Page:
Second of two parts Imagine, if you can, an opinion poll of Japanese forest plants. Question: which bird is most important to you? The brown-eared bulbul, or hiyodori, would have to take a bow.
On sighting this bird, naturalists may disparagingly remark, “Oh, just another bulbul,” while late-rising suburbanites may complain about being woken by the early morning ‘shreeping” and “weesping” of seemingly frantic bulbuls in their gardens and parks. The frenetic bulbul is, nonetheless, a giant in terms of its role in Japan’s forests.
What makes it so special?
We can call the hiyodori various disparaging names: “generalist” for one, “greedy gulper” for another — even “big mouth.” After all, it feeds on the fruits of more than 50 plants, and is not delicate about gobbling them down.
However, what puts the indelicate bulbul so high in the forest plant opinion poll is that it is common throughout the fruiting season (from April until December), and has a wide enough gape to be able to swallow most fruit sizes and types whole. As a result, it does more for the many fleshy-fruited plants of Japan’s forests than any other bird in terms of being an efficient agent of seed-dispersal.
Close behind the drab but vociferous bulbul in the ranks of diligent avians comes another ubiquitous Japanese bird, the colorful white-eye, or mejiro. These two species make up more than 80 percent of the frugivorous bird population during the summer in Honshu — and they become even more common in autumn as more arrive from further north. During October, bulbul and white-eye numbers are further supplemented by the arrival of large flocks of migratory wintering thrushes, bringing frugivorous bird numbers to their annual autumnal peak.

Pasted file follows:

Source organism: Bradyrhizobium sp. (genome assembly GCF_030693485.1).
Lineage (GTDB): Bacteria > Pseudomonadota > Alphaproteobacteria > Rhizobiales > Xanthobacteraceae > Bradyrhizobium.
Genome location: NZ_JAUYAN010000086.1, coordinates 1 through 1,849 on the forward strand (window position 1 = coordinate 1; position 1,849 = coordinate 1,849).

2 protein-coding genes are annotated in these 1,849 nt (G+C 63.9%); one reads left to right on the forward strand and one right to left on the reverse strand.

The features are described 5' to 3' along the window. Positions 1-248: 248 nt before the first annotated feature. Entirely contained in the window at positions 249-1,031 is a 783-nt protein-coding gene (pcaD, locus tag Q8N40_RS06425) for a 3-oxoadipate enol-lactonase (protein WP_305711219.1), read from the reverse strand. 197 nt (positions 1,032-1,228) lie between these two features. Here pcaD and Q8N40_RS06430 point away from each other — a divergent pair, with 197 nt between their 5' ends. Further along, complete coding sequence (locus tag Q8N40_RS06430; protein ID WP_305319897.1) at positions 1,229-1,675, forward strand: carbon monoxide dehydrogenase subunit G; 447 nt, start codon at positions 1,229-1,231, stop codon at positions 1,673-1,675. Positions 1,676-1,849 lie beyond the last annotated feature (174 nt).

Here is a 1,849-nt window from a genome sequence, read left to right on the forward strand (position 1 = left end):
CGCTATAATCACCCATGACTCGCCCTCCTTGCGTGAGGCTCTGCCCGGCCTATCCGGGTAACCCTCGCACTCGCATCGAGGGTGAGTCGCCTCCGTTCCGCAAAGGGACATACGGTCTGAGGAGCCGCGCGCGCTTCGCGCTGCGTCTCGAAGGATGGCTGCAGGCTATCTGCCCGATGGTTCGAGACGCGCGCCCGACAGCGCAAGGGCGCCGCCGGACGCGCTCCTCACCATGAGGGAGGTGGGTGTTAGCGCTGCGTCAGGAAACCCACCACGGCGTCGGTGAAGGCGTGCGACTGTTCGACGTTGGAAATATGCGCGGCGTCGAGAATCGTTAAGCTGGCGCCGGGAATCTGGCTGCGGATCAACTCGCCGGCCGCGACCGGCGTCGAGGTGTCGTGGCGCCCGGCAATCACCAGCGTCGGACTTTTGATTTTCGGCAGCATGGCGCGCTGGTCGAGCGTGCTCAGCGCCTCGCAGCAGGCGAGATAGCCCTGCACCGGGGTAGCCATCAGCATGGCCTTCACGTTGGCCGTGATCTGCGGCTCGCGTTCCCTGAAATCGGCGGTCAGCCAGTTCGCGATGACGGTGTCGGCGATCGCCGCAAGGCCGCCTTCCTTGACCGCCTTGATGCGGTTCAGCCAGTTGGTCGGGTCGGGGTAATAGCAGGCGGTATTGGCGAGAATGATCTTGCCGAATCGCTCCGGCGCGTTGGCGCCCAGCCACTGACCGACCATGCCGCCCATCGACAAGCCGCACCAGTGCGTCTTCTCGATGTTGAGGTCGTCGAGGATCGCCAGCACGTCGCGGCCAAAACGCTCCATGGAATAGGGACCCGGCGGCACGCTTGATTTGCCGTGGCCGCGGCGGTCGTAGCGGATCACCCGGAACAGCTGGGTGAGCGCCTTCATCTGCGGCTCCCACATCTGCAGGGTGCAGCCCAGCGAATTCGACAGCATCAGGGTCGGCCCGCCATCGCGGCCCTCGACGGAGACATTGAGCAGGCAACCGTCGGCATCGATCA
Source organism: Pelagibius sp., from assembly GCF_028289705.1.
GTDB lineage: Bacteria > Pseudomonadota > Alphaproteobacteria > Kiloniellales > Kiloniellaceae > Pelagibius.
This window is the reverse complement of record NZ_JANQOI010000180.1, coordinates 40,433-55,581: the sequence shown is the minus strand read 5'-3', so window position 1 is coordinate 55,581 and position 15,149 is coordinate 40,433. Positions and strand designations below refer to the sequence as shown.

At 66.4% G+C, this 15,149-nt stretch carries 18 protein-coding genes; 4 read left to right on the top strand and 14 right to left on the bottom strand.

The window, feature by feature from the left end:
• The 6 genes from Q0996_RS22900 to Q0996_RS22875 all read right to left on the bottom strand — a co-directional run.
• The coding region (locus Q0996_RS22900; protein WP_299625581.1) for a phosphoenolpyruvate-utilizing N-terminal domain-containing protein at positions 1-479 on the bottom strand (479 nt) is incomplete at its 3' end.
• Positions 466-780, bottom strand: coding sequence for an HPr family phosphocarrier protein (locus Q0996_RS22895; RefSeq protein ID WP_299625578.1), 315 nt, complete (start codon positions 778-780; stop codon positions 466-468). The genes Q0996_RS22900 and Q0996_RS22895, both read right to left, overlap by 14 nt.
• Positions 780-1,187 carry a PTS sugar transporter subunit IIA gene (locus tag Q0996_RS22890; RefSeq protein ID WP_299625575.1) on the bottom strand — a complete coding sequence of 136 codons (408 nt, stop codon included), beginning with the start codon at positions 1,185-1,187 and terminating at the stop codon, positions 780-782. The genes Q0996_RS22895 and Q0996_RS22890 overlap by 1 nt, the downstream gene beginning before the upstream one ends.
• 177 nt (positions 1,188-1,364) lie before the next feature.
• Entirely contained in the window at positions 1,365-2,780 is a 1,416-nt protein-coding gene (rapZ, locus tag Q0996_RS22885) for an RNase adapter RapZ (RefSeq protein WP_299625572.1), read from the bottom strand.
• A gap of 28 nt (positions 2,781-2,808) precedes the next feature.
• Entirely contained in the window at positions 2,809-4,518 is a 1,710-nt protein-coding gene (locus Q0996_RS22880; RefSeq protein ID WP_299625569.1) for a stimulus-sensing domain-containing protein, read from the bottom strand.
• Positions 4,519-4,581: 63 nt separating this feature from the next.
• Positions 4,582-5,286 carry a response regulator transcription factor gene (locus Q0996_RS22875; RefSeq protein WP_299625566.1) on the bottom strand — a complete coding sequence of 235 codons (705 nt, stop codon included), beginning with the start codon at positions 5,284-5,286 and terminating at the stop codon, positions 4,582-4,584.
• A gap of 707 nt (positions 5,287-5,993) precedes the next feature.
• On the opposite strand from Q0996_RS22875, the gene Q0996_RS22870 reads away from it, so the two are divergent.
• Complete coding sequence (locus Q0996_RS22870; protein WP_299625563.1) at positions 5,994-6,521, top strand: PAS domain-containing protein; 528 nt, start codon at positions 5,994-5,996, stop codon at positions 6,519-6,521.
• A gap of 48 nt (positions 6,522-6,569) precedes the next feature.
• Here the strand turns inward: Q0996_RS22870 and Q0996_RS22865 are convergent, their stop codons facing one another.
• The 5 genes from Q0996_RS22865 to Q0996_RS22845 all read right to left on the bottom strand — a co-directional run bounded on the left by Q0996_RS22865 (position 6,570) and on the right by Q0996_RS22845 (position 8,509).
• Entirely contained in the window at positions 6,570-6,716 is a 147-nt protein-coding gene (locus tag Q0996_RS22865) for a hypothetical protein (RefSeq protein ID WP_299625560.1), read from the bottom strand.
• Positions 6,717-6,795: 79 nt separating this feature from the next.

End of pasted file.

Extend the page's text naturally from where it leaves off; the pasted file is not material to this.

Then, during December, frugivore numbers decline and remain relatively low throughout winter, before rising again from mid-April as more southerly wintering birds pass through on their way north.
The timing of fruit production by plants is not a random event. Although there is a long period from late spring onward when some fruits are available, more than 60 percent of the fleshy-fruited plants in temperate deciduous forests in Honshu ripen in autumn. This means that the greatest diversity of fruits becomes available when frugivore species and numbers are greatest — what a coincidence!
From November onward, the number of fruiting species in Honshu decreases gradually and remains low until spring — a decline that coincides with falling numbers of frugivorous birds as many move south to places such as Kyushu, where fruiting in the warm-temperate forest coincides with the period when large numbers of frugivores take up winter residence.
Links between bird movements and plant phenology have been well studied in Europe and the Americas, and more recently in Japan, too. Such studies have shown that the peak fruiting periods of many fleshy-fruited plants moves along a latitudinal gradient from north to south, coinciding with the maximum abundance of frugivorous birds.